more preferred nowadays due to their simple structures compared
with the capacitive pressure sensors.

High
temperature piezoresistive pressure sensor is based on piezoresistive effect. The
silicon diaphragm will bend out of shape when a pressure is applied to the
diaphragm. Therefore, this pressure will cause resistance change. The
relationship between stress and resistance change is given by:

 =   = ?l*?l + ?t*?t                                                                                                                    (2)

where R: resistance, ?: resistivity, ?l:
longitudinal stress, ?t: transverse
stress, ?l: longitudinal piezoresistive coefficient, ?t: transverse piezoresistive coefficient. is

Moreover, it is based on SOI wafer which has
many advantages such as high temperature resitiance and low cost. The operation of the SOI pressure sensor counts greatly on the thermal
stability of ohmic contact electrode 3. However, conventional ohmic contact electrodes such as
Al, Cr/Au, Ti/Au,
Ti/Pt/Au might show some bad signs at elevated temperatures due to the fact that
some of these metals may spread into silicon substrate 3.

To clear up
this issue, scientists have recently proposed TiSi2/Ti/TiN/Pt/Au
multilayer electrode. So eventually, the high temperature pressure sensor was
developped using this multilayer electrode.

3.2.1.   
Electrode
characteristics

The electrode
discussed in this section is formed using different materials put on top of
each others by lift-off process. These layers
include Ti, TiN, Pt and Au.

Fig. 8. Multilayer electrode

 

 

 

3.2.2. Sensor
fabrication

Acoording to Fig. 9.(a), a 4-inch SOI wafer is
used to fabricate the piezoresistive pressure sensor. 400µm is the thickness of the wafer
itself. The second step is to pattern the device layer about 0.34µm (which is
the top layer of the wafer) according to Fig. 9.(b) 3. Moreover, as indicated
in Fig.9.(c), the device layer is doped so as to form piezoresistives. The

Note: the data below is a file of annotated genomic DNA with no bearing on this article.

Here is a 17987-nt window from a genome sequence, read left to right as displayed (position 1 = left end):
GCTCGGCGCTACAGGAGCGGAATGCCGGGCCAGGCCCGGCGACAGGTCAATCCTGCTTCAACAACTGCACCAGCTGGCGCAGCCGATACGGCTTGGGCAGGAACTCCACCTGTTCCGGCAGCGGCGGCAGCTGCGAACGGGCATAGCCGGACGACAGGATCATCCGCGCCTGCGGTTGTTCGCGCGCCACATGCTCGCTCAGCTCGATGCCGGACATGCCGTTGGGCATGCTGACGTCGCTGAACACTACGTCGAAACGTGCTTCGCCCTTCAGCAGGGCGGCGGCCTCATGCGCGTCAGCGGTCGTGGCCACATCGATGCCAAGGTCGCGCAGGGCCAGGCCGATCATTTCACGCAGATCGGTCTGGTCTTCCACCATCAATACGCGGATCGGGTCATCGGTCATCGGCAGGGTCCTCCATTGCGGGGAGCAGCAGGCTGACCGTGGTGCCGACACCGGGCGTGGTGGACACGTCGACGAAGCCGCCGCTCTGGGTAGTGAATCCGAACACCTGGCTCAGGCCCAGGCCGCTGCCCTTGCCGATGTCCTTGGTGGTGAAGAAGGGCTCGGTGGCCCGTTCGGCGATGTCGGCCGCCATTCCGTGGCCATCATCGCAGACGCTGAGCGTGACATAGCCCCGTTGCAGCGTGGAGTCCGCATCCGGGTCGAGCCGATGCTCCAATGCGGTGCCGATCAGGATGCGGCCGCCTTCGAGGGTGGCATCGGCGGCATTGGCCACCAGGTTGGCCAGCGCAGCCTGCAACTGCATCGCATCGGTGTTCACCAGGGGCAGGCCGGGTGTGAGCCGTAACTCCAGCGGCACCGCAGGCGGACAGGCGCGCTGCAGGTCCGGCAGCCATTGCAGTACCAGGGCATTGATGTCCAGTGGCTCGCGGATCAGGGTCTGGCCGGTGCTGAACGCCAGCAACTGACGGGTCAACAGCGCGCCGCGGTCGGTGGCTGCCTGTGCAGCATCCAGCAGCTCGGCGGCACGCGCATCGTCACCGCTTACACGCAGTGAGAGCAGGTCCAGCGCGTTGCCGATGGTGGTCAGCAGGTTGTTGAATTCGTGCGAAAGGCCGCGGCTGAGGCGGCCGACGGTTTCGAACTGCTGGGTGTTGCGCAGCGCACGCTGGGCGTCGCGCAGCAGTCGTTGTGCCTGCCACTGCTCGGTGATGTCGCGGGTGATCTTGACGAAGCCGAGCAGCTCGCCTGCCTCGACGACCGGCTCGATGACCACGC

passive layers SiO2/Si3N4 are deposited by
LPCVD 3.

According to Fig.9.(e), TiSi2-Si
ohmic contact is fabricated using self-aligned silicide process.
The Ti/TiN/Pt/Au multilayer films are sputtered and patterned using lift-off to form
electrodes and metal interconnects as seen in Fig.9.(f) 3. So basically, these comopnents
introduced in this step (Ti, TiN, Pt, Au) represent the multilayer electrode
which was discussed earlier. To protect the wafer from etching, it is required
to coat the top side with ProTEK B3. As indicated in Fig.9.(g) SiO2/Si3N4 layers on the bottom side of
the wafer are then removed using reactive ion etching. Furthermore, tetramethylammonium hydroxide (TMAH)
solution is applied to fabricate silicon diaphragm and cavity (which is the
curvature seen in Fig. 9.(g)). Finally, The SOI wafer is anodically bonded to a glass wafer in an EVG wafer bonder,
this can be seen in Fig.9.(h). The strain point of the glass wafer is 669ºC and the thermal miss-match between the silicon wafer and
glass wafer is small 3.

Fig. 9. Sensor fabrication process. (a) 4” SOI
wafer. (b) device layer of SOI wafer patterned. (c) device layer doped to form
piezoresistors. (d) SiO2/Si3N4 deposited by LPCVD. (e) TiSi2-Si ohmic contact added. (f) Ti, TiN, Pt and Au films are sputtered and
patterned using lift-off. (g) wafer etched in TMAH solution. (h) SOI-glass
bonding.

According to measurements made on this specific
sensor, the pressure range
is 30-150kPa and the temperature range is from 25 ºC
to 500ºC. According to Fig.
10, the nonlinearity error is quite negligeable (0.1%FS) and the sensitivity is
also quite small (0.24mV/kPa). And in Fig. 11, we can see the pressure sensor
packaged and ready for usage. This figure also shows, the gold wiring, Kovar base,
pins of the pressure sensor and the pressure sensor chip itself.

                                                                

          Fig. 10.
Test Results                                                                                  Fig.
11. Pressure sensor

 

3.3. High Temperature Pressure Sensor
using Cu-Sn wafer level packaging

A 4-inch double-side polished SOI wafer is used